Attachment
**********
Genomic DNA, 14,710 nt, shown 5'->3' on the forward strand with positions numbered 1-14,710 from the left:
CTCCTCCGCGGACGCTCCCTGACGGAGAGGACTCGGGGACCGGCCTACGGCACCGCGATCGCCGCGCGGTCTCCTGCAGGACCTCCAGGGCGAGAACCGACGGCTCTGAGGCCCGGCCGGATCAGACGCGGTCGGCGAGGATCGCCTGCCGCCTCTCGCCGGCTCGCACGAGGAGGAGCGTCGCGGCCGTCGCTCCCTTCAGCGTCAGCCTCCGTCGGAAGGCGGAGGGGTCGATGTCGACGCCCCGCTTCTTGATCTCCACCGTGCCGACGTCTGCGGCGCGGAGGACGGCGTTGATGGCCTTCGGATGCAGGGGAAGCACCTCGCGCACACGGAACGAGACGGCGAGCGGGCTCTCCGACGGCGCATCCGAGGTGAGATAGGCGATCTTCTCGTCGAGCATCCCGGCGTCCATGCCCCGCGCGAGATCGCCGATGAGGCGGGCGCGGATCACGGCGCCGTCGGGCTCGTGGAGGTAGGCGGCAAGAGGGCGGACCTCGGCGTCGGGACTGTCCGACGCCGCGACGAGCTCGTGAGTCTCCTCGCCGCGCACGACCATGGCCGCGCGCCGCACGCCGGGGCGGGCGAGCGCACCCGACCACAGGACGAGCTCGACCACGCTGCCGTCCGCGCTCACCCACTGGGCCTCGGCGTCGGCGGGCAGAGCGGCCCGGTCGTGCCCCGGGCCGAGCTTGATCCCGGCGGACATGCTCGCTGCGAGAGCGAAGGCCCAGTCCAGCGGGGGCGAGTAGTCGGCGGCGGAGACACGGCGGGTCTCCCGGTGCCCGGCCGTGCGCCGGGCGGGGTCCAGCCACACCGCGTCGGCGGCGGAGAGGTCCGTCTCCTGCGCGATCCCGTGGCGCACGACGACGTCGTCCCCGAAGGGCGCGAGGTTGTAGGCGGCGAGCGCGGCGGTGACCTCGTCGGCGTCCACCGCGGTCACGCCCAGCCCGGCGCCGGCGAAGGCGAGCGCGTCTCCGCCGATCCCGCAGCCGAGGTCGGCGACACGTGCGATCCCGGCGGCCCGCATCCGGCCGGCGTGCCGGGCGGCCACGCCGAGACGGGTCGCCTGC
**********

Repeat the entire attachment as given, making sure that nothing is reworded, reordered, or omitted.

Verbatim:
Genomic DNA, 14,710 nt, shown 5'->3' on the forward strand with positions numbered 1-14,710 from the left:
CTCCTCCGCGGACGCTCCCTGACGGAGAGGACTCGGGGACCGGCCTACGGCACCGCGATCGCCGCGCGGTCTCCTGCAGGACCTCCAGGGCGAGAACCGACGGCTCTGAGGCCCGGCCGGATCAGACGCGGTCGGCGAGGATCGCCTGCCGCCTCTCGCCGGCTCGCACGAGGAGGAGCGTCGCGGCCGTCGCTCCCTTCAGCGTCAGCCTCCGTCGGAAGGCGGAGGGGTCGATGTCGACGCCCCGCTTCTTGATCTCCACCGTGCCGACGTCTGCGGCGCGGAGGACGGCGTTGATGGCCTTCGGATGCAGGGGAAGCACCTCGCGCACACGGAACGAGACGGCGAGCGGGCTCTCCGACGGCGCATCCGAGGTGAGATAGGCGATCTTCTCGTCGAGCATCCCGGCGTCCATGCCCCGCGCGAGATCGCCGATGAGGCGGGCGCGGATCACGGCGCCGTCGGGCTCGTGGAGGTAGGCGGCAAGAGGGCGGACCTCGGCGTCGGGACTGTCCGACGCCGCGACGAGCTCGTGAGTCTCCTCGCCGCGCACGACCATGGCCGCGCGCCGCACGCCGGGGCGGGCGAGCGCACCCGACCACAGGACGAGCTCGACCACGCTGCCGTCCGCGCTCACCCACTGGGCCTCGGCGTCGGCGGGCAGAGCGGCCCGGTCGTGCCCCGGGCCGAGCTTGATCCCGGCGGACATGCTCGCTGCGAGAGCGAAGGCCCAGTCCAGCGGGGGCGAGTAGTCGGCGGCGGAGACACGGCGGGTCTCCCGGTGCCCGGCCGTGCGCCGGGCGGGGTCCAGCCACACCGCGTCGGCGGCGGAGAGGTCCGTCTCCTGCGCGATCCCGTGGCGCACGACGACGTCGTCCCCGAAGGGCGCGAGGTTGTAGGCGGCGAGCGCGGCGGTGACCTCGTCGGCGTCCACCGCGGTCACGCCCAGCCCGGCGCCGGCGAAGGCGAGCGCGTCTCCGCCGATCCCGCAGCCGAGGTCGGCGACACGTGCGATCCCGGCGGCCCGCATCCGGCCGGCGTGCCGGGCGGCCACGCCGAGACGGGTCGCCTGC